Mixed smoke signals from North Carolina
Published 1:43 pm Friday, August 1, 2008
Public-health advocates are justifiably celebrating news that all 115 school systems in North Carolina will be tobacco-free today. No tobacco products will be allowed anywhere on school grounds at any time.
It is an important step forward to protect public health and an achievement even more impressive when you consider North Carolina’s long tobacco history and the political power still wielded by major cigarette companies.
Anti-smoking groups have been working for six years on the tobacco-free schools campaign, but it started long before that. The late Ruth Easterling, a longtime member of the North Carolina House, introduced legislation in 1987 to ban tobacco products from school campuses.
The proposal marked the beginning of legislative advocacy efforts in North Carolina by the American Lung Association, the American Cancer Society and the American Heart Association, all of the coming together in support of then-Surgeon General C. Everett Koop’s call for a smoke-free society by the year 2000.
The tobacco industry defeated Easterling’s plan and similar efforts in following years to ban smoking on school campuses statewide, so eventually advocates began to work one district at a time.
North Carolina is nowhere close to smoke-free yet, but smoking rates have declined; all hospitals now ban tobacco, and the General Assembly has voted to make most public buildings smoke-free, including the Legislative Building. Just a few years ago, lawmakers could smoke freely on the House floor, but they had to ask for special permission to eat a sandwich.
That has changed, and that is part of the good news. But the tobacco industry influence is still strong in the legislative halls, thanks to its battalion of well-connected lobbyists and campaign contributions from its executives.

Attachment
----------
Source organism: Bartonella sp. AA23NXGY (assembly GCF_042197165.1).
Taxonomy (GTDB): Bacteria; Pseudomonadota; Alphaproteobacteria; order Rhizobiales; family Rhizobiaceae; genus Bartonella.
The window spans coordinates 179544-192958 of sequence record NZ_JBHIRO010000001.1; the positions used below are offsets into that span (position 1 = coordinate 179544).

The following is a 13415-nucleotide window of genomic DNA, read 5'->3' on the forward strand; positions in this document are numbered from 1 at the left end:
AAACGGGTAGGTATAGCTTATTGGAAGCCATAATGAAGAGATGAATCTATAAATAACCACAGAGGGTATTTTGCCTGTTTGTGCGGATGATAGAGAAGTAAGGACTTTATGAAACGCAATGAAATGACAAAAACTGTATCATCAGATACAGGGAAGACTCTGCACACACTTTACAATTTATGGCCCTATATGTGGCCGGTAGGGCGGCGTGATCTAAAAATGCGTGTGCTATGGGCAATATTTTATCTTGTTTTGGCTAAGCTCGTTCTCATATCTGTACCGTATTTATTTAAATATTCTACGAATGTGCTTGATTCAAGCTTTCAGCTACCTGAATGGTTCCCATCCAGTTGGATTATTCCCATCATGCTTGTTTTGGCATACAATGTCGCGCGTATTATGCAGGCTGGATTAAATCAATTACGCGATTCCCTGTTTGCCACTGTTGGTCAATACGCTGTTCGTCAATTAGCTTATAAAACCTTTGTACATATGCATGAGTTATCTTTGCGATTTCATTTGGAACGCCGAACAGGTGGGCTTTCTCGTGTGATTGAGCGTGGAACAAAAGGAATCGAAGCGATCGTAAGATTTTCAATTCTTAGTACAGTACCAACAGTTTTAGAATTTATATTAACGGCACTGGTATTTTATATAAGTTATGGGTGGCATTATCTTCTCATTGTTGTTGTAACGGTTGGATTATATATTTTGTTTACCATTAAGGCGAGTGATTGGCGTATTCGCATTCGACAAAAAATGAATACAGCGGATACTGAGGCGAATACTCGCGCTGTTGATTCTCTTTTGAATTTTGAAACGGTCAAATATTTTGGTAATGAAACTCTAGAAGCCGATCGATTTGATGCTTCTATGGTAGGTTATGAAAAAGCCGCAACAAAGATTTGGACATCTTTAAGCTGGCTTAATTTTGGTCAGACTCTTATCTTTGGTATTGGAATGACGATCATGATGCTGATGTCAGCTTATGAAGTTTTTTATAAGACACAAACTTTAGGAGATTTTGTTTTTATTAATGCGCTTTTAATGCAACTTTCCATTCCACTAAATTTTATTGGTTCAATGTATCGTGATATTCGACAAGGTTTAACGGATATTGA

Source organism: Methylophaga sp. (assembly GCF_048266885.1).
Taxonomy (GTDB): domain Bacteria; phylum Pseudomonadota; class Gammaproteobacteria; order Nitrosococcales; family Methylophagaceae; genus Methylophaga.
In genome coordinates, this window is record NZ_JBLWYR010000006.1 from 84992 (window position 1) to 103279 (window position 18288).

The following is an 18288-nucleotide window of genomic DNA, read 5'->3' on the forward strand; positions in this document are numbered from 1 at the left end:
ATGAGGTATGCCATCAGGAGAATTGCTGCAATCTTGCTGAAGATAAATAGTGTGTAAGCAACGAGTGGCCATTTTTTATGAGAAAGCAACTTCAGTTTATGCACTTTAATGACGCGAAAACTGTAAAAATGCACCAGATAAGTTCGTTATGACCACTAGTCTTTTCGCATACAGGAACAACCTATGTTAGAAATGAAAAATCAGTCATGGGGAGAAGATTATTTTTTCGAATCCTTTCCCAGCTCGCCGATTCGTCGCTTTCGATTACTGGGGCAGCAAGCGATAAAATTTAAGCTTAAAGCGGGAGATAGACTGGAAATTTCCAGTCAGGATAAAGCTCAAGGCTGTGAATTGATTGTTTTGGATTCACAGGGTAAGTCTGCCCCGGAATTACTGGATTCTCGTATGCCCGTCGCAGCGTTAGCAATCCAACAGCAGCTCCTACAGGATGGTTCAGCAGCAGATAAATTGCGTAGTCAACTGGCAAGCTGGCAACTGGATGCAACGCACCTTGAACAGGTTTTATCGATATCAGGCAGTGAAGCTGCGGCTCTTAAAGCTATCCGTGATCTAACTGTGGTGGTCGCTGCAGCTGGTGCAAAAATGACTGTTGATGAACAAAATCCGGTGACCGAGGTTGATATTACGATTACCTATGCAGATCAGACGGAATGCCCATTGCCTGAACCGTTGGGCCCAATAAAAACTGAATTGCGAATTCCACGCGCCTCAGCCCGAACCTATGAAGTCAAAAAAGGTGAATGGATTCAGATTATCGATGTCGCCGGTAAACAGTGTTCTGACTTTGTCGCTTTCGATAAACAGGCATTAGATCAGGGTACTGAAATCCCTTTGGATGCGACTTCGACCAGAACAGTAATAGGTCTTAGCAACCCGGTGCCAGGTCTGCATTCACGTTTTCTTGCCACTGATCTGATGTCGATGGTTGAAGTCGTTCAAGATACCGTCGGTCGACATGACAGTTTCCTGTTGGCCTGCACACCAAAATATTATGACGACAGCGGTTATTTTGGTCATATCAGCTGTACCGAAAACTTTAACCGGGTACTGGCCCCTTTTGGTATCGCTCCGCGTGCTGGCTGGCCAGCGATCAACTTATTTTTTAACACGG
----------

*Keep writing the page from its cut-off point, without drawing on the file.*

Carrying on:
The recent legislative session proved that again, as the industry convinced lawmakers to reject legislation by Rep. Hugh Holliman to make restaurants and workplaces smoke-free, a proposal that is overdue. A 1986 report from the surgeon general concluded that secondhand smoke causes lung cancer in adults and respiratory problems in kids and that simply establishing a no-smoking section doesn’t eliminate the risk.
The American Lung Association says more than 5,000 people die each year from exposure to secondhand smoke and 440,000 people die from tobacco-related illnesses.
Last year the current surgeon general said plainly that evidence shows that no exposure to secondhand smoke is safe. Holliman’s smoking ban would have protected workers and the public from secondhand smoke and made it more likely that people will stop smoking because it would be more inconvenient, inching us closer to Koop’s smoke-free society.
The industry simply couldn’t stand for that. Tobacco companies need people to keep increasing their risk of lung cancer and heart disease. Their profits depend on it. The industry formed a new coalition to claim the ban would hurt tourism and the market fundamentalists rushed to help, trying to turn the debate into a property rights issue.
The industry’s political power and right-wing propaganda worked, so workers and patrons in many restaurants face a health risk every day. And don’t look for local governments to step in. Legislation passed in 1993 at the industry’s request bans cities and counties from passing anti-smoking regulations stricter than the weak statewide standards.
The folks on Right Wing Avenue who always claim to support local control of policy decisions haven’t yet explained why cities shouldn’t be able to ban smoking in their communities. But it is not about consistency or common sense. It is about protecting the tobacco interests at the expense of public health.
Let’s hope those determined advocates who helped make our schools tobacco free now move on to help Holliman and public health groups protect workers across the state too. Lives literally depend on it.